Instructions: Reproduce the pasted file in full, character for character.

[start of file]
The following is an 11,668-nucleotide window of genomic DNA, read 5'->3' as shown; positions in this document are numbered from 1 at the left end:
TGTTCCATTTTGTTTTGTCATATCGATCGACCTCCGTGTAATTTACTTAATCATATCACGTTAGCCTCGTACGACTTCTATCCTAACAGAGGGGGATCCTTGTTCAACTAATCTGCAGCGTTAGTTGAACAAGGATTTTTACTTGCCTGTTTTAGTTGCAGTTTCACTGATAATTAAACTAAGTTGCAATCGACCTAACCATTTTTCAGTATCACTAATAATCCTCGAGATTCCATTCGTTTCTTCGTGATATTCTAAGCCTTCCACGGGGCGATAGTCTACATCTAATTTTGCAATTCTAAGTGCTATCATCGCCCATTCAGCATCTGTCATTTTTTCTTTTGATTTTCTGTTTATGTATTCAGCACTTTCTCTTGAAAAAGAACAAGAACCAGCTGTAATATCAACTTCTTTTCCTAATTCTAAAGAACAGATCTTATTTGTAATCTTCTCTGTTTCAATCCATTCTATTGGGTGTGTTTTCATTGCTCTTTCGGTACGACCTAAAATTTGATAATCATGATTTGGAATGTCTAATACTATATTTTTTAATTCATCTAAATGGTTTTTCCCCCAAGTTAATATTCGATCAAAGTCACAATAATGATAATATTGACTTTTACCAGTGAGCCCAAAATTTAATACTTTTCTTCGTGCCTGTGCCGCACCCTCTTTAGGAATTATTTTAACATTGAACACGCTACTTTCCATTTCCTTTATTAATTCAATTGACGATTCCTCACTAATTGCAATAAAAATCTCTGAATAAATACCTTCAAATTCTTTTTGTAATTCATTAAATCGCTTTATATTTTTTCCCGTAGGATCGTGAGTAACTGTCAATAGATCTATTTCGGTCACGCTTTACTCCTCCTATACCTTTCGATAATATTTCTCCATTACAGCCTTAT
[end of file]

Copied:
The following is an 11,668-nucleotide window of genomic DNA, read 5'->3' as shown; positions in this document are numbered from 1 at the left end:
TGTTCCATTTTGTTTTGTCATATCGATCGACCTCCGTGTAATTTACTTAATCATATCACGTTAGCCTCGTACGACTTCTATCCTAACAGAGGGGGATCCTTGTTCAACTAATCTGCAGCGTTAGTTGAACAAGGATTTTTACTTGCCTGTTTTAGTTGCAGTTTCACTGATAATTAAACTAAGTTGCAATCGACCTAACCATTTTTCAGTATCACTAATAATCCTCGAGATTCCATTCGTTTCTTCGTGATATTCTAAGCCTTCCACGGGGCGATAGTCTACATCTAATTTTGCAATTCTAAGTGCTATCATCGCCCATTCAGCATCTGTCATTTTTTCTTTTGATTTTCTGTTTATGTATTCAGCACTTTCTCTTGAAAAAGAACAAGAACCAGCTGTAATATCAACTTCTTTTCCTAATTCTAAAGAACAGATCTTATTTGTAATCTTCTCTGTTTCAATCCATTCTATTGGGTGTGTTTTCATTGCTCTTTCGGTACGACCTAAAATTTGATAATCATGATTTGGAATGTCTAATACTATATTTTTTAATTCATCTAAATGGTTTTTCCCCCAAGTTAATATTCGATCAAAGTCACAATAATGATAATATTGACTTTTACCAGTGAGCCCAAAATTTAATACTTTTCTTCGTGCCTGTGCCGCACCCTCTTTAGGAATTATTTTAACATTGAACACGCTACTTTCCATTTCCTTTATTAATTCAATTGACGATTCCTCACTAATTGCAATAAAAATCTCTGAATAAATACCTTCAAATTCTTTTTGTAATTCATTAAATCGCTTTATATTTTTTCCCGTAGGATCGTGAGTAACTGTCAATAGATCTATTTCGGTCACGCTTTACTCCTCCTATACCTTTCGATAATATTTCTCCATTACAGCCTTAT